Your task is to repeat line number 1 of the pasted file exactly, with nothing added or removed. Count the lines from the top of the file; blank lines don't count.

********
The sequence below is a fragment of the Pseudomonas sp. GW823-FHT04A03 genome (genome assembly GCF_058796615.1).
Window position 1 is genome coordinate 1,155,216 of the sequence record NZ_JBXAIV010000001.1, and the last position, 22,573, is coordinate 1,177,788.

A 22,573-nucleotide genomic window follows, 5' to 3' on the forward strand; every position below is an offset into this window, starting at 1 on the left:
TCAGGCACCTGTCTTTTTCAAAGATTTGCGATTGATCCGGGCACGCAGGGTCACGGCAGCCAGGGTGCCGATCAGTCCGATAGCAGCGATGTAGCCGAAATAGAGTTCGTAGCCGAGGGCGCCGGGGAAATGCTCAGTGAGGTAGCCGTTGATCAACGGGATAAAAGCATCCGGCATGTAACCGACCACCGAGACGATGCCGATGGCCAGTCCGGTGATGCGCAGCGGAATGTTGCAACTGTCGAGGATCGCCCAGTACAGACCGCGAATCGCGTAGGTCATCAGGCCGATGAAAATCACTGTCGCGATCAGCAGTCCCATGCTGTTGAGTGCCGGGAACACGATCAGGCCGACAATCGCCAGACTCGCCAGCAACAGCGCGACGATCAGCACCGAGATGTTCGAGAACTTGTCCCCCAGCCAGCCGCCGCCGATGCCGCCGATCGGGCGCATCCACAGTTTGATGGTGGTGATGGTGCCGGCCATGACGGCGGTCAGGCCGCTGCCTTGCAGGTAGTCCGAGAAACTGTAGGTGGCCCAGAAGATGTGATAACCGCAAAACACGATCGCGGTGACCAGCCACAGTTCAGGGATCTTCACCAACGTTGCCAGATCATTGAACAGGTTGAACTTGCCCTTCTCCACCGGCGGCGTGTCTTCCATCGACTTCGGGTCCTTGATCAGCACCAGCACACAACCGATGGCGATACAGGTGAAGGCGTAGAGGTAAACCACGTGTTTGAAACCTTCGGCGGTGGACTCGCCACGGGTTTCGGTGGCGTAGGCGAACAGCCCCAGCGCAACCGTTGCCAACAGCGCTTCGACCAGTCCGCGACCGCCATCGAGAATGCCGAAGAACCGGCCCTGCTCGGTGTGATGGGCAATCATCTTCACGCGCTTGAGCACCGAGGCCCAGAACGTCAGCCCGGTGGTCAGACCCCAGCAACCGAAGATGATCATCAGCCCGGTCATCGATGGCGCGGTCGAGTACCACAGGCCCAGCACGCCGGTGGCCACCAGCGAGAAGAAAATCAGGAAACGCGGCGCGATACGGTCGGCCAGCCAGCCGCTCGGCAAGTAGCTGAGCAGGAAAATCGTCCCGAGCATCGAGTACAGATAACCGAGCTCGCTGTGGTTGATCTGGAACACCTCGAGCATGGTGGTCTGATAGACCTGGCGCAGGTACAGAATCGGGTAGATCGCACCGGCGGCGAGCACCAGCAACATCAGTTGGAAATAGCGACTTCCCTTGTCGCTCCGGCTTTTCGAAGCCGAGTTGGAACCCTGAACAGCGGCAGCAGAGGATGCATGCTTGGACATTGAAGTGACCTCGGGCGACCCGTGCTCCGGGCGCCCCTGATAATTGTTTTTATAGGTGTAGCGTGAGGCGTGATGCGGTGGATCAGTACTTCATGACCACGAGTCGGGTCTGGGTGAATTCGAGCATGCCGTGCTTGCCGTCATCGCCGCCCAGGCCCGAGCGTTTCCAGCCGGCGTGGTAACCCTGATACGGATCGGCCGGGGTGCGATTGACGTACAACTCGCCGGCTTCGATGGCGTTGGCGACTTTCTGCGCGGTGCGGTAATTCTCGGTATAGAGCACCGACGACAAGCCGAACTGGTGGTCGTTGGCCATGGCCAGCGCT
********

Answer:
The sequence below is a fragment of the Pseudomonas sp. GW823-FHT04A03 genome (genome assembly GCF_058796615.1).